Most of the distraction phase requires the presence of an external distraction device throughout this period, usually utilizing pins or wires. Maintaining the length and alignment during the consolidation phase, which is 2–4 times longer than the distraction phase, can be achieved with a ring fixator, pin fixator, IM nail, or plate and screw. The prolonged use of the external fixator is the most difficult aspect for the patient. The intramedullary device is a more technically demanding insertion into the transport segment and carries more risk of infection. An extramedullary implant consisting of plate and screws provides adequate stability and allows enough space for segmental bone transport.
Principle and concept
In most patients their segmental bone defect has resulted from an open fracture. In these cases an initial radical debridement and temporary fixation with an external fixator is performed. Repeated debridement is carried out until no sign of wound infection can be seen.
The fracture with the segmental bone defect is then stabilized with an LCP bridging the fracture gap, using the submuscular MIPO technique for fixation of proximal and distal fragments. The LCP is fixed to the bone and a space of 0.5–1 cm between the bone and the plate is left to preserve the periosteum. The corticotomy is carried out at least 8–10 cm above the bone defect either by using a drill combined with osteotome or by using the Gigli saw.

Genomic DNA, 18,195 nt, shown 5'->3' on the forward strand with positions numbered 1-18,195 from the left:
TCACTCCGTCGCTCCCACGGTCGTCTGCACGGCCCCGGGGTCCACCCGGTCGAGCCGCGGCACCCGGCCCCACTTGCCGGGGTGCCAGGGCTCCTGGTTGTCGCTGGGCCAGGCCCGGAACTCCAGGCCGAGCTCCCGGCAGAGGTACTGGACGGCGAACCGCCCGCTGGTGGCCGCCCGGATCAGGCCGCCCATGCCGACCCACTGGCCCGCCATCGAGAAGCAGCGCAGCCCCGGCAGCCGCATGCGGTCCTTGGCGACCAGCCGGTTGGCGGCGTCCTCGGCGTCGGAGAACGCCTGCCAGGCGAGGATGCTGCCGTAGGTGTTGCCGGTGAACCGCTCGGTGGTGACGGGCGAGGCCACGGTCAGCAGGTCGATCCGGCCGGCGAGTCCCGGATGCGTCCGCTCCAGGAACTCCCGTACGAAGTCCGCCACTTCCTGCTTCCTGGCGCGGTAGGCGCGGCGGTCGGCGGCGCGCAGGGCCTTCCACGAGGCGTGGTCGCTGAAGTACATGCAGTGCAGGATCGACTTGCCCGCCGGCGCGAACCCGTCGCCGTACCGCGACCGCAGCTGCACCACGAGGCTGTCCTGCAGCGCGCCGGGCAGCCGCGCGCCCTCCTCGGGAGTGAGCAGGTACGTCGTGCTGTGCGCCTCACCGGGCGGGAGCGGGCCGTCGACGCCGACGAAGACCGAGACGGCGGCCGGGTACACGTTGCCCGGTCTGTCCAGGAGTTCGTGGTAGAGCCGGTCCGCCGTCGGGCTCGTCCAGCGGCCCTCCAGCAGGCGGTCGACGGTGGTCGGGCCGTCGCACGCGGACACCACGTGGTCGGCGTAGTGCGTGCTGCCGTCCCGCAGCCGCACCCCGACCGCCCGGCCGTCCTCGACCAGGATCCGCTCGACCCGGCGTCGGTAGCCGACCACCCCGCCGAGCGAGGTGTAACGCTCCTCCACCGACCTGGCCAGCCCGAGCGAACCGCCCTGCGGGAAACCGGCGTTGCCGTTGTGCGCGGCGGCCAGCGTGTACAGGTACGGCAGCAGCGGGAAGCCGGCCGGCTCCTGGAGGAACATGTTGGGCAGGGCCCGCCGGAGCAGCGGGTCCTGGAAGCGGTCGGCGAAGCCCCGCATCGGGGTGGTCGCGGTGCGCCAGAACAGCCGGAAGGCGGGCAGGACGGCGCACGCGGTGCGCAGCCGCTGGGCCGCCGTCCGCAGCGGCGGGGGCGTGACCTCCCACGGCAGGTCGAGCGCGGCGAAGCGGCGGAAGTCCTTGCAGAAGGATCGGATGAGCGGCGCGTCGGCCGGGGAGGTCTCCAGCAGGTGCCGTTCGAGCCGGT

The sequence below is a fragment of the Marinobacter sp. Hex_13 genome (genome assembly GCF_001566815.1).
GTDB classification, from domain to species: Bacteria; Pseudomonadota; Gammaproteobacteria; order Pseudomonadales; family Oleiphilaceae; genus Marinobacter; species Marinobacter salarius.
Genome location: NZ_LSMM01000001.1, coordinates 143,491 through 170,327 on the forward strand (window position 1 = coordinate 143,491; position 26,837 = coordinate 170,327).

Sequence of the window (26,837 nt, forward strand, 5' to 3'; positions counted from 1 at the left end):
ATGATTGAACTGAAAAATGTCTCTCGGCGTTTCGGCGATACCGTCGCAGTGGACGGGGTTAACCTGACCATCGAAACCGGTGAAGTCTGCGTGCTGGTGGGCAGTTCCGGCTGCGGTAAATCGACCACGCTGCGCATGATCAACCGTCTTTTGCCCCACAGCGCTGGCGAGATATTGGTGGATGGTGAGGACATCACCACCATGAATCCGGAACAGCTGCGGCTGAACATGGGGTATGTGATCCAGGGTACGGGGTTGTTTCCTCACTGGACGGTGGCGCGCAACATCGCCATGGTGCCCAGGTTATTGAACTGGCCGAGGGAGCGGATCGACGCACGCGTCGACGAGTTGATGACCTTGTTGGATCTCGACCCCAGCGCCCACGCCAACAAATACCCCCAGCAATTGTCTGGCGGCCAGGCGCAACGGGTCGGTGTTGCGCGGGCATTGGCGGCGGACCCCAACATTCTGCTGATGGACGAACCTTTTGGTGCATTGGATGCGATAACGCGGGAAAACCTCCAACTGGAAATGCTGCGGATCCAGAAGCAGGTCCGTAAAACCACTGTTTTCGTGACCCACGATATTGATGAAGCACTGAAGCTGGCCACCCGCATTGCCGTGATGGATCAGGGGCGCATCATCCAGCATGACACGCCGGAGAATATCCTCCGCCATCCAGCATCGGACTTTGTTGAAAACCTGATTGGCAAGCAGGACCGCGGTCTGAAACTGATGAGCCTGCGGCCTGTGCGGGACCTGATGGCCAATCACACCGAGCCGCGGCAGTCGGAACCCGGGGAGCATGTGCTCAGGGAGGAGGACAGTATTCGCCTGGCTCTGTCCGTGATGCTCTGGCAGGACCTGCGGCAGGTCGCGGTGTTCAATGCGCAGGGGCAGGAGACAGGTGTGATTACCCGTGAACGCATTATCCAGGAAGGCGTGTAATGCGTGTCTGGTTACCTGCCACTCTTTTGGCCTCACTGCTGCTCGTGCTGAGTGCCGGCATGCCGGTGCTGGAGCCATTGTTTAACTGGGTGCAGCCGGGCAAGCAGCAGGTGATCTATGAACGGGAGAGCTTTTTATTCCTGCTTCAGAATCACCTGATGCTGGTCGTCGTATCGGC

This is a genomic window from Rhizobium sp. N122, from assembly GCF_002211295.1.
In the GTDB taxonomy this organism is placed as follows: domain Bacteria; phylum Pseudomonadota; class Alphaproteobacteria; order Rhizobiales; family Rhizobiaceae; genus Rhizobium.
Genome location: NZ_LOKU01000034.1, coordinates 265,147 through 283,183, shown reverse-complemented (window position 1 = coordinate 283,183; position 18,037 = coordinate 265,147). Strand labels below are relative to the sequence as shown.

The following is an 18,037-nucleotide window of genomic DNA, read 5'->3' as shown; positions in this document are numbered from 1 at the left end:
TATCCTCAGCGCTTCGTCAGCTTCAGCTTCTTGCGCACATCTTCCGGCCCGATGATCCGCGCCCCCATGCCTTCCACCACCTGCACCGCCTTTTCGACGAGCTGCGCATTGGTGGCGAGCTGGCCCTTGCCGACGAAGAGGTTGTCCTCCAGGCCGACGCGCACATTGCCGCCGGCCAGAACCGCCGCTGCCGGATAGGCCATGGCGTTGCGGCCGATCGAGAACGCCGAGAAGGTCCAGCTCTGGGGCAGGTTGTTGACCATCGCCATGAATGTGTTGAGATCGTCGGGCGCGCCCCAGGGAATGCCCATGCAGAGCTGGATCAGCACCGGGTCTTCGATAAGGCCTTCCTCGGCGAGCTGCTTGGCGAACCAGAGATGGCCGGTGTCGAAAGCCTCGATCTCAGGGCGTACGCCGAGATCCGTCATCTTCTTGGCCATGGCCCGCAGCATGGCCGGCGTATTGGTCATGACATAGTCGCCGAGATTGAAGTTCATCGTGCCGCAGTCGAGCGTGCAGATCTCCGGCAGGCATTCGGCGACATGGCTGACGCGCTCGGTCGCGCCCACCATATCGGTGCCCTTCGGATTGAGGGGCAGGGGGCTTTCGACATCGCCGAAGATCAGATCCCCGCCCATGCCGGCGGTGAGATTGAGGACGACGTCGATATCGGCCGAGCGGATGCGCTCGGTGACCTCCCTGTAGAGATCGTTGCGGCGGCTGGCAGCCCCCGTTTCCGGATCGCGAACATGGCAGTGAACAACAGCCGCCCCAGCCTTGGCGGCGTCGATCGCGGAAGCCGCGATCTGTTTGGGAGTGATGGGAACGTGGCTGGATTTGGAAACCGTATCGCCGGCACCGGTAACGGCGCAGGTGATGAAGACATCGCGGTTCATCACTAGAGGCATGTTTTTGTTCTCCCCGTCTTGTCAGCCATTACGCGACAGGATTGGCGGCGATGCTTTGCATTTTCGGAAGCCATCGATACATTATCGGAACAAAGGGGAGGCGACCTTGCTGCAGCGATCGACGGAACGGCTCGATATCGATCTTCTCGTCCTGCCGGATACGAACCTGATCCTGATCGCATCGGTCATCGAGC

The external fixator to be used as a lengthening device is applied over the corticotomy site with at least two pins in each fragment targeting the transport segment toward the docking site. In the femur the distraction device should be fixed on the anterolateral side to prevent the pin from passing through the extensor mechanism. In the tibia, fixation should be carried out on the medial subcutaneous surface.
Distraction begins 5–7 days postoperatively at a rate of 1 mm gained length per day in two increments of 0.5 mm until the transported segment has docked with the other segment. The distraction is continued to compress the bone at the docking site until no further movement of the transport segment is notable. In some cases, if the docking site where the cross-sectional area is not large enough, decortication and bone grafting should be considered. After the procedure the patient is encouraged to move the adjacent joints as tolerated.